Listening to reaction from France to the World Cup final, we wince. Did we sound like this four years ago? Yes, sadly.
We almost convinced ourselves the All Blacks lost to France because the referee missed a forward pass.
Well, he also sin-binned our most penetrative player that day but a team with a man short can still be competitive, as Wales proved against France at this World Cup.
Did we hear Welsh fans blame the ref? Did we ever.
If Wales had to blame someone that day it was their goalkicker, just as the All Blacks of 2007 were to blame for their own demise. The referee is one of many variables teams must contend with.
The rules of the game are so numerous and some so open to subjective judgment that interpretations are bound to vary.
All that can be said with certainty is that the international referee is not partisan. He is a professional these days, with pride in his performance and the need to retain the respect of his peers.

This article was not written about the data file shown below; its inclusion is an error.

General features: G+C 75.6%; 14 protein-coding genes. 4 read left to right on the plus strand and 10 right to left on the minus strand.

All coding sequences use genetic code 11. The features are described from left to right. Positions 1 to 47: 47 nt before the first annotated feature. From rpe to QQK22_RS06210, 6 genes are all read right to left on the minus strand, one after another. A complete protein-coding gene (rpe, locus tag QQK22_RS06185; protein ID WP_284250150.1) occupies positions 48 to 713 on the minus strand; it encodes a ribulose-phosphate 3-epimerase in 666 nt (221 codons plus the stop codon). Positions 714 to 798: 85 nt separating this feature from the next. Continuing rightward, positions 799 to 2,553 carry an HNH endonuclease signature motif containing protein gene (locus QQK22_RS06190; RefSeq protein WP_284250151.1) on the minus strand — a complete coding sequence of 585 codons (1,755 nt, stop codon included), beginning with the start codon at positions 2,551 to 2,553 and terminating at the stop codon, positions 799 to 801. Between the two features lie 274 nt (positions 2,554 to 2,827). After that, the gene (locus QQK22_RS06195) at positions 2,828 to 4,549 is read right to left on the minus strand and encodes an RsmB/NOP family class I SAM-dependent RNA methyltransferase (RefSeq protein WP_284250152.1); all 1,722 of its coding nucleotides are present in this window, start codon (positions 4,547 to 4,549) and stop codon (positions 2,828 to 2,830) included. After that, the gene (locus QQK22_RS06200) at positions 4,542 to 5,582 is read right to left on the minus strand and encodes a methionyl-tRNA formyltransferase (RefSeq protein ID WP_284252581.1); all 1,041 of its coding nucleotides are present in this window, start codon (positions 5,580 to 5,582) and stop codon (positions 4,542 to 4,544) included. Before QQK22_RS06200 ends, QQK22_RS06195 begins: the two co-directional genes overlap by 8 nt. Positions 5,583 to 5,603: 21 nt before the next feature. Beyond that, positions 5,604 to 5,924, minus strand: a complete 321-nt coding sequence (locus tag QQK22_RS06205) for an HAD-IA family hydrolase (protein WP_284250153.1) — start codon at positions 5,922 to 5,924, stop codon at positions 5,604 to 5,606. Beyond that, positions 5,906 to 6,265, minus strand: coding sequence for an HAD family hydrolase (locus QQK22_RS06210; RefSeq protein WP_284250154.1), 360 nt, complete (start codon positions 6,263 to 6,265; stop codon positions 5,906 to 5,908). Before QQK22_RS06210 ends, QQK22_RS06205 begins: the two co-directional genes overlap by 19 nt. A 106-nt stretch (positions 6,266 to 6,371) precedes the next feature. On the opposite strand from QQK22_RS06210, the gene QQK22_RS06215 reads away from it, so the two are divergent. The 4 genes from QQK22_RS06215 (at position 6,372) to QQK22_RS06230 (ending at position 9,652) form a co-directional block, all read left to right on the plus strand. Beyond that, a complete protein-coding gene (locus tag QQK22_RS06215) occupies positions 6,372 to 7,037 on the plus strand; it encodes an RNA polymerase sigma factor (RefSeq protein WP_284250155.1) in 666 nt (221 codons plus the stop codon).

In almost all situations he has a better view of play than the irate fan in the stands or the armchair, though they may have the advantage of a television replay.
Referee are not automatons; they are conscious of the crowd, the occasion and the consequences of a match.
They must concentrate as much as any player, call what they think is important and hope a ruling does not decide the result. It seldom really does.